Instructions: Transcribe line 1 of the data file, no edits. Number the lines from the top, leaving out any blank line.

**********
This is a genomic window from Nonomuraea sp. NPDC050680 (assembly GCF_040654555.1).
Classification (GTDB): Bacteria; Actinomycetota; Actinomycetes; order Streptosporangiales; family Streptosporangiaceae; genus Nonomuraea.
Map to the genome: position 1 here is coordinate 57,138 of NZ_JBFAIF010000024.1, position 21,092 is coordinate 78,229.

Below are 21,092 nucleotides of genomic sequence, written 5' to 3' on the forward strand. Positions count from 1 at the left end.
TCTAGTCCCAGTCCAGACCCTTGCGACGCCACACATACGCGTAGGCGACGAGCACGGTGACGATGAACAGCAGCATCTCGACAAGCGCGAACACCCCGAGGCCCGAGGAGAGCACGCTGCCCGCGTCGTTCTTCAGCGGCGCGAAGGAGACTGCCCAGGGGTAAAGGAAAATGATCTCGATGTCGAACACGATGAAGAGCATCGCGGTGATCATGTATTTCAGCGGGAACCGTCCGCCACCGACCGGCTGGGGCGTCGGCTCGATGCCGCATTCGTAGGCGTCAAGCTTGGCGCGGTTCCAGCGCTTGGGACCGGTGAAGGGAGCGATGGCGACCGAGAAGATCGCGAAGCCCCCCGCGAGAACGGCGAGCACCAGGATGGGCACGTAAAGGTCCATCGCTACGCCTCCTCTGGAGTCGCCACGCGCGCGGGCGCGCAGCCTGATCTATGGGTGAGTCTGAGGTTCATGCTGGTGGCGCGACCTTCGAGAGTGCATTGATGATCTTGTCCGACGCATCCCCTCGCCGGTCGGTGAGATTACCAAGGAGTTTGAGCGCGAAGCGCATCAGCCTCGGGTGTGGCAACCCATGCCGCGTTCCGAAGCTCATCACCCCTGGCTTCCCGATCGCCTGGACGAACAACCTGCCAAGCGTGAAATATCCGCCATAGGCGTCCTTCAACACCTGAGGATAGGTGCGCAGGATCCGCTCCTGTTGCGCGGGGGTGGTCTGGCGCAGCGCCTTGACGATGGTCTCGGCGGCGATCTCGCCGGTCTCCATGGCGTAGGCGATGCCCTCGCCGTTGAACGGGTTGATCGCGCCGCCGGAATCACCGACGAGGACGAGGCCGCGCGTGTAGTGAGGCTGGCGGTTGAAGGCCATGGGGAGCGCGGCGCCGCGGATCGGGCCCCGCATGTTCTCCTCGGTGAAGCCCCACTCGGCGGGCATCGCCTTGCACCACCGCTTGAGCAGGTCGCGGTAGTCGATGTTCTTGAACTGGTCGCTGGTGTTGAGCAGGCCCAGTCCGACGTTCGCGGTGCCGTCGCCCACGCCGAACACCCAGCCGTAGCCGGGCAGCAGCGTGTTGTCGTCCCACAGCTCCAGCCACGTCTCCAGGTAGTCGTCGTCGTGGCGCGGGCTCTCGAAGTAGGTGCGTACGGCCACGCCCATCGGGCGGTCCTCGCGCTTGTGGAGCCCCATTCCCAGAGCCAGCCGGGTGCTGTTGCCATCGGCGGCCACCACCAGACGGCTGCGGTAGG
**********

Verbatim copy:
This is a genomic window from Nonomuraea sp. NPDC050680 (assembly GCF_040654555.1).